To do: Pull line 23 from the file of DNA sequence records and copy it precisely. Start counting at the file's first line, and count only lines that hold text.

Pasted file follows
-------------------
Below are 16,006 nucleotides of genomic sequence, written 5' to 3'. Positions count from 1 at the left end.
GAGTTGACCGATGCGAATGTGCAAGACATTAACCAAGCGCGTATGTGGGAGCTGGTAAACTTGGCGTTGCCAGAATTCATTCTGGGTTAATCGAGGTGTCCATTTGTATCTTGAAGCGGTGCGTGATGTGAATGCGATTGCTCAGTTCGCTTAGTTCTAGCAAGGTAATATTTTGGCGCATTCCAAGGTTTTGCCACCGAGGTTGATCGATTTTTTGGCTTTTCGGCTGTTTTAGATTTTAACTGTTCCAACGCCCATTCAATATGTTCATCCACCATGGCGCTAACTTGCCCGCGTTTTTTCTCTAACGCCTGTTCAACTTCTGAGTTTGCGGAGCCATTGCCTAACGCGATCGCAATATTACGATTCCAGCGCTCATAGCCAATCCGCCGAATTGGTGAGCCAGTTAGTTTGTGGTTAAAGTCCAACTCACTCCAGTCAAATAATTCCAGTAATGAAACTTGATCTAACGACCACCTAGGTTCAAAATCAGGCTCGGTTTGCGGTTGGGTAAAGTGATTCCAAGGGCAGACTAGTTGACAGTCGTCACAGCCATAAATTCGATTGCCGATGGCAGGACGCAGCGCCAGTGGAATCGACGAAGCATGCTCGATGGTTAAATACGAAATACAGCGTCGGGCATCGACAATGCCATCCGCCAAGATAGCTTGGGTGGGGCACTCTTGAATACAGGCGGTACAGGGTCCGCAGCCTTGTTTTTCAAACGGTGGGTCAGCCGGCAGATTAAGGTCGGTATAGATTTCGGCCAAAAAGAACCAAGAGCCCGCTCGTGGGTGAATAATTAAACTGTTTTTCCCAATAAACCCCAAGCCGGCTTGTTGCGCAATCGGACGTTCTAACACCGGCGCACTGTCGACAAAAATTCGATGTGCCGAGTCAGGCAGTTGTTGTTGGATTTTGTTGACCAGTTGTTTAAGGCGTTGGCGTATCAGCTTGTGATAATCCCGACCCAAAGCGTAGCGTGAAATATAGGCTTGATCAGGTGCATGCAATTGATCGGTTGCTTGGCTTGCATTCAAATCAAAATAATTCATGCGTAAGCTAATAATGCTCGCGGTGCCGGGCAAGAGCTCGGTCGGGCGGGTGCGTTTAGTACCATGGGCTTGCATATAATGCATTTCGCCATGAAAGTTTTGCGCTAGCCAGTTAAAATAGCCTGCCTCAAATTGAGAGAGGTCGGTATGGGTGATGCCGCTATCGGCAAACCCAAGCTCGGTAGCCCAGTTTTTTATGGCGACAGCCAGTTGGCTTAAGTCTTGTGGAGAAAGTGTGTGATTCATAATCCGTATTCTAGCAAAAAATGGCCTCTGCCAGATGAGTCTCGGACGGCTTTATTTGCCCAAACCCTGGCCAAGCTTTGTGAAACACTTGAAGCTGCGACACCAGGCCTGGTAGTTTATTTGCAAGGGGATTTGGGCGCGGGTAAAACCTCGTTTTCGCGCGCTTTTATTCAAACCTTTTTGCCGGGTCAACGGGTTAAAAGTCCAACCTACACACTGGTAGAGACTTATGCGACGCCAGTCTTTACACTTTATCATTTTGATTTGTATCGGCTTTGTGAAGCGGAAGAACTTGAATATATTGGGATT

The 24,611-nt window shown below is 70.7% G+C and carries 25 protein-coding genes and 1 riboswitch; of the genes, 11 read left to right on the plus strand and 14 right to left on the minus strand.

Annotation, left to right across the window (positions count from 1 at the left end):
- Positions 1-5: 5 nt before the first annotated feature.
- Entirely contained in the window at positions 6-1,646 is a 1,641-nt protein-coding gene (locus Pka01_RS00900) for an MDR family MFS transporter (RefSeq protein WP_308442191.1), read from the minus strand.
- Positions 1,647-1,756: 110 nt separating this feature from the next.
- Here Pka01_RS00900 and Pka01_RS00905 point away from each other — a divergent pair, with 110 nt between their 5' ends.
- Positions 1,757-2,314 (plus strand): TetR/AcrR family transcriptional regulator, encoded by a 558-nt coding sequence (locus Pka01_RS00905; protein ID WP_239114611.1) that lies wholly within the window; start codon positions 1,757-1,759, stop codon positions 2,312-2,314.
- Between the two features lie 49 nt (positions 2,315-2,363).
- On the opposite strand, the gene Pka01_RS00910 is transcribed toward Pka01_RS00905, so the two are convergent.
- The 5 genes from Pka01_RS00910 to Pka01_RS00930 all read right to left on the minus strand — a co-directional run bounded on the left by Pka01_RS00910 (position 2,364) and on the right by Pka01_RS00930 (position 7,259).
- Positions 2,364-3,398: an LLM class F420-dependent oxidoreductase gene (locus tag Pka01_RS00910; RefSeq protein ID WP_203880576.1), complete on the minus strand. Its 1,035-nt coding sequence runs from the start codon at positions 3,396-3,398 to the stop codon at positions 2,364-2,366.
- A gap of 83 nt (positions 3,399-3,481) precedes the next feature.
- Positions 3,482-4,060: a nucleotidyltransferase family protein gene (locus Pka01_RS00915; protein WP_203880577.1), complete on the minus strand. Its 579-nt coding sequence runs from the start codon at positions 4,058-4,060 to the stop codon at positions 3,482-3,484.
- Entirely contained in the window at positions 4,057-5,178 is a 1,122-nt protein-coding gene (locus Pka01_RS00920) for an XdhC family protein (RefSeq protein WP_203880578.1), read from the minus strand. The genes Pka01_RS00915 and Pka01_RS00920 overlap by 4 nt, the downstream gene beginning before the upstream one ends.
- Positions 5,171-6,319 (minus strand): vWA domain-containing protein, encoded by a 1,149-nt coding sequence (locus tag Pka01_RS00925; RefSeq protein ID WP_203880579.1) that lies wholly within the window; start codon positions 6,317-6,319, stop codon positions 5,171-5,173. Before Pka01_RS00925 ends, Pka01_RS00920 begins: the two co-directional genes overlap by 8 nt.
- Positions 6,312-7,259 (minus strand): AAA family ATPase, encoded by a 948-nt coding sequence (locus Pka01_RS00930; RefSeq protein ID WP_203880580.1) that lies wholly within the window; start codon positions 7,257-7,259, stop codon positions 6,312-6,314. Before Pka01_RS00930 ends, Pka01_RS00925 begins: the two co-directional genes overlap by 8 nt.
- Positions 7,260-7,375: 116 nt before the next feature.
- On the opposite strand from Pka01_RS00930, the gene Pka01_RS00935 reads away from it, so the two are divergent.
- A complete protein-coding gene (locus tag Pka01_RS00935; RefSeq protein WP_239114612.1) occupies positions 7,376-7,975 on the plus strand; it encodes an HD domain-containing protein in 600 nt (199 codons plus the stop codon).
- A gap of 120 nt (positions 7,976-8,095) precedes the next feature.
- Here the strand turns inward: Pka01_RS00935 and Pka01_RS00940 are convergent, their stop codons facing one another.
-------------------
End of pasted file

- Here the strand turns inward: Pka01_RS00935 and Pka01_RS00940 are convergent, their stop codons facing one another.